Death on the Fringe 2016 took place in Edinburgh from 5 – 29 August 2016, featuring the following programme:
A sample of the year’s Death on the Fringe shows and a wee glass of something.
Jokes, truths, and one or two poignant bits from a Melbourne comic who survived breast cancer.
A logical, philosophical guide to managing mortality. Bella and her hapless, piano-playing assistant present a darkly comical guide to bereavement.
Warning: this show might change your life… and your death. Personal and professional stories by Liz Rothschild; performer, celebrant and manager of award-winning burial ground.
Dr Phil reflects on life, the death of two dads, and his mum still gate-vaulting at eighty. And he considers his own death. Is it possible not to kill yourself before your time, yet die gently when your time comes?
Drs Phil Hammond and Margaret McCartney have had enough of top down deforms of the NHS. It’s time for a bidet revolution. From the bottom up. Life is for living, not medicalising. Note: Includes evidence-based satire and some statistics.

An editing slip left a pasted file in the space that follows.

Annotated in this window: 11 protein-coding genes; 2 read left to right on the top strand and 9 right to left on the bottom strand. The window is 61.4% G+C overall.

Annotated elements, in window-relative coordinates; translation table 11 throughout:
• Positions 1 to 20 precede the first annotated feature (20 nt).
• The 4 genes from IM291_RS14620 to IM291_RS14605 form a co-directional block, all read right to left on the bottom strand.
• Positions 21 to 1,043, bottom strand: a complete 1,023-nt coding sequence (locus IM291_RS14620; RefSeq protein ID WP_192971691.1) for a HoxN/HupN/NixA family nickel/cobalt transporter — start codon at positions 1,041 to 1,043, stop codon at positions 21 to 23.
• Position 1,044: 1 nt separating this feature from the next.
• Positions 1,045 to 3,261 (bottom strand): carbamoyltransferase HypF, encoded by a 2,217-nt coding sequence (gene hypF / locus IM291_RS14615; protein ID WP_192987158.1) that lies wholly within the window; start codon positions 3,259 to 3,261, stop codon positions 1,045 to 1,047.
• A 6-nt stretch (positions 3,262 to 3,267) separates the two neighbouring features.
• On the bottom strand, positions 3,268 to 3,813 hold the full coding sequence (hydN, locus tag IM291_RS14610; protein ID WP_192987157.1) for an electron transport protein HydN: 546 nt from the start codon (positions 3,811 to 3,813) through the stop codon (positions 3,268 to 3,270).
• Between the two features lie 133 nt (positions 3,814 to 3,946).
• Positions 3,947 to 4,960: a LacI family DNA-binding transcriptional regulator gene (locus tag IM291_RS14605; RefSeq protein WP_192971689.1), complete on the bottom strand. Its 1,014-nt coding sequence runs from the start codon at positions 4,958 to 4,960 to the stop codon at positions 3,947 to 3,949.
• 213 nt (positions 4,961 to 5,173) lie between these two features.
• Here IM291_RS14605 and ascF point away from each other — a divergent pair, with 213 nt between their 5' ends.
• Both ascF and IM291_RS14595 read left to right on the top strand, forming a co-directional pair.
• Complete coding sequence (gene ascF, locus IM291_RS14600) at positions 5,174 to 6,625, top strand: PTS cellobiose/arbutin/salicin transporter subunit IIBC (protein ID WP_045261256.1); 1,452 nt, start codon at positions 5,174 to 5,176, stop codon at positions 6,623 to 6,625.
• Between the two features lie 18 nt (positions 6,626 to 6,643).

The unbelievable real life tale of a man who has never been identified. When a body washes ashore in the small seaside town of Sligo in Ireland, a long exploration begins to attempt to identify the stranger – an investigation that remains unsolved.
The corpses of two women start talking in a funeral parlour. One arrived the day before; the other was ‘mislaid’ 80 years ago. They talk about their deaths, often interrupted by the funeral director who will invite audience comments.
Debut musical thriller by writer/composer Jessica Avellino. Emma, suffering from the accidental death of her sister, is locked in Westlake Mental Hospital. She is trapped in her mind, as she struggles for her sanity and her life.
Dying is a universal human activity, and it shows no sign of abating. Given we cannot evade it, is it time to face up to death? Scott Murray, a leading palliative care researcher, asks when, where and how would you like to die?
Do people change? What if they lose something important to them? A new translation and adaptation of Henrik Ibsen’s Lille Eyolf, a hard-hitting play about many kinds of loss.
Tue 23 Aug / 19:30 / Allan Kellehear: Mystical Experiences At The End Of Life – Really?
(Quaker Meeting House) [in partnership with Just Festival]
Dying people commonly report unusual experiences – near-death experiences, deathbed visions or hallucinations. Allan Kellehear of Bradford University will offer a critical evaluation of the explanations we receive about them from medicine and religion.
Children have questions… about everything… but how appropriate is it to answer them? Dr Sally Paul explores what children what to know about death and when they want to know it.